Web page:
Battle for AL West between Rangers and Astros sooner than scheduled

If the Texas Rangers beat the Houston Astros tonight — Tuesday night, if you’re just catching up on your reading — the Texas Rangers will be in first place.

Which was not, a month or two ago, a sentence I thought I would be writing in the middle of September. A month or two ago, the Astros looked like a really good bet for a division title and a tremendous bet for the playoffs, at least.

Actually, if you believe Baseball Prospectus’s Playoff Odds Report, not much has changed. BP still gives the Astros a 69-percent shot at the division, the Rangers just 29 percent. Which, quite frankly, doesn’t seem quite right. Not with the Rangers just a half-game behind the Astros before Tuesday night’s game. Yes, the Astros seem fundamentally better than the Rangers. But the Rangers have only six more road games, and 13 at home. 

I’m not saying BP’s math is wrong; I’m just saying it doesn’t pass the eye test. Which isn’t to suggest we can always trust our eyes.

Let me take a crack at explaining this, though …

The biggest factor in the Odds Report, by a lot, is the fundamental quality of the players most likely to be on the field for the rest of the season. Of course that’s determined by projecting future performance of the players, and projections are based on historical performance.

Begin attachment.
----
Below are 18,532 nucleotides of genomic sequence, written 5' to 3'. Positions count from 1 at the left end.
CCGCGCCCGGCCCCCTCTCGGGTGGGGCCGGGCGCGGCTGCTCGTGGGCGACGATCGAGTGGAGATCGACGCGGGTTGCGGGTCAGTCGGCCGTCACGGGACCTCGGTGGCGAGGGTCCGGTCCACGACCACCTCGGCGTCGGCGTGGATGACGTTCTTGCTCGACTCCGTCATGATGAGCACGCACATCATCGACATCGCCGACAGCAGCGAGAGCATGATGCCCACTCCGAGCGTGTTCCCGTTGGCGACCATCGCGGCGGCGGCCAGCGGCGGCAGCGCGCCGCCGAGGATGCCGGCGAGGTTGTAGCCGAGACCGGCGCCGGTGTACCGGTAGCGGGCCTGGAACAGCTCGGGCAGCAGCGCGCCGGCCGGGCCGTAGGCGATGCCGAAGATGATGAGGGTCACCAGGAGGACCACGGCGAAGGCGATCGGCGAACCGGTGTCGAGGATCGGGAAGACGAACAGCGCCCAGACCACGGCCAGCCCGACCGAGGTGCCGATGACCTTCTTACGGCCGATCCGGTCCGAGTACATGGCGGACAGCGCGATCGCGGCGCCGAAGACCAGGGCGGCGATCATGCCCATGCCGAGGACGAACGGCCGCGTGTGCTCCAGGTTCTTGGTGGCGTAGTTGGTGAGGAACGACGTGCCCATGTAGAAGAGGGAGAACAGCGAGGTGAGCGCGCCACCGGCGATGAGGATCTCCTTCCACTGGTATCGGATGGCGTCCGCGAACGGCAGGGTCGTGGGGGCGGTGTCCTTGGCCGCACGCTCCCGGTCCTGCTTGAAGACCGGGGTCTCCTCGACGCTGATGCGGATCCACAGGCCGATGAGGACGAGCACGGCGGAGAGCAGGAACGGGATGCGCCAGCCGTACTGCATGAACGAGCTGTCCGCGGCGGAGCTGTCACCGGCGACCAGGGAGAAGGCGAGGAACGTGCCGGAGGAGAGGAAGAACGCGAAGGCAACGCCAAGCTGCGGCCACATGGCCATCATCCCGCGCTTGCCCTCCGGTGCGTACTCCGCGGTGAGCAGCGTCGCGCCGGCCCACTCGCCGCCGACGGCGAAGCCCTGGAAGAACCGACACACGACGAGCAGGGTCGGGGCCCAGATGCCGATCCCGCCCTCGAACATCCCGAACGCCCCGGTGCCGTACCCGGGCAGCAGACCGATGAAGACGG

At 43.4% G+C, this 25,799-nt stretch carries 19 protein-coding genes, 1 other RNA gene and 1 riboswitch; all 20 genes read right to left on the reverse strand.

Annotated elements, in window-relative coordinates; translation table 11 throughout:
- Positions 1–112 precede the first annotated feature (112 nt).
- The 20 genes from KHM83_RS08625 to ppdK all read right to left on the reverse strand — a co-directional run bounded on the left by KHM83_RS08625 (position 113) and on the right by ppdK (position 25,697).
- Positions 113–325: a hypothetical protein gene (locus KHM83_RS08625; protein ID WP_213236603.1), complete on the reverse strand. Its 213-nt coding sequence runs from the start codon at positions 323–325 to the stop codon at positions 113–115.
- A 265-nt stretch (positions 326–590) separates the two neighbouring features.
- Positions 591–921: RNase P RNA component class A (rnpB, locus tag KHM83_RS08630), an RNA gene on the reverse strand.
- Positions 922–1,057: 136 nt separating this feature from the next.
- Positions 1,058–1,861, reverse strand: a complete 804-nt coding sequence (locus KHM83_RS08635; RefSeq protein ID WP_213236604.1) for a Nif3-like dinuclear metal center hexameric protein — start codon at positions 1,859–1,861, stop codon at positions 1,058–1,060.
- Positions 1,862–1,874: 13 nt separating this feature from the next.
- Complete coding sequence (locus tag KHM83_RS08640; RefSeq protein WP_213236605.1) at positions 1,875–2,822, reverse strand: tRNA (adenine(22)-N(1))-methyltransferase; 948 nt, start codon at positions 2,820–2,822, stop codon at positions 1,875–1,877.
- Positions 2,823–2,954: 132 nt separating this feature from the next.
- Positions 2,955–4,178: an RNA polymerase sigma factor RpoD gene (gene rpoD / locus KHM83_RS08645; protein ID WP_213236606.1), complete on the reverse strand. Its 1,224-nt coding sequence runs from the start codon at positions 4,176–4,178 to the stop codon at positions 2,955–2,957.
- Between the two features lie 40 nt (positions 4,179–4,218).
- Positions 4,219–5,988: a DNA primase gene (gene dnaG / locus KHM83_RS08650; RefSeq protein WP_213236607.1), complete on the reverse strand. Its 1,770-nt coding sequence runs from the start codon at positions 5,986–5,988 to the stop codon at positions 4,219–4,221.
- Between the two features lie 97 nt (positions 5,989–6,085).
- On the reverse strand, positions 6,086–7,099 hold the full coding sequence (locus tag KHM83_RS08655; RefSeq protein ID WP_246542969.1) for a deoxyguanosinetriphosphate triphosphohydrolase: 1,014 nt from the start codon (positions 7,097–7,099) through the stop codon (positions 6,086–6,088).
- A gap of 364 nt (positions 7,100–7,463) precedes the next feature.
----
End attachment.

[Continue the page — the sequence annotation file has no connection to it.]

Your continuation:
Well, the Astros have outscored the opponents by 103 runs this season and the Rangers have been outscored by 25 runs. The Astros rank sixth in the American League in scoring and first in runs allowed; the Rangers are seventh and 13th. Looking at FanGraphs’ BaseRuns — which uses all the distinct events available to estimate how many runs would typically be scored and allowed — the Astros "should" be … 15 or 16 games ahead of the Rangers.

So that’s why the estimators would still show the Astros as serious favorites to finish ahead of the Rangers: The things we can count suggest the Astros are simply a lot better than the Rangers.

And yes, I know the Rangers have Cole Hamels and Derek Holland, after not having them for most of the season. But you can say exactly the same about the Astros, who added Scott Kazmir and Mike Fiers.

If you’re looking for obvious reasons for the suddenly tight pennant race — I mean, reasons we didn’t see coming — you would probably start with:

– the Astros’ poor record in one-run games;

– the Rangers’ good record in one-run games;

– the Rangers’ 9-4 record against the Astros; and

– the Astros’ 4-9 record against the Rangers.

Far more than any player or players, it’s those more general results that have created the current surprising situation. Because with the exception of Rougned Odor and maybe a few others, none of the players have done anything lately that’s particularly out of the ordinary; there’s no Yoenis Cespedes here, carrying (or killing) his team.

By any objective measures, the Astros remain the best team in the American League West, as they’ve been all season long. All the estimators agree about this. But of course they actually make them play the games on the field. Which is a lot more fun for most of us.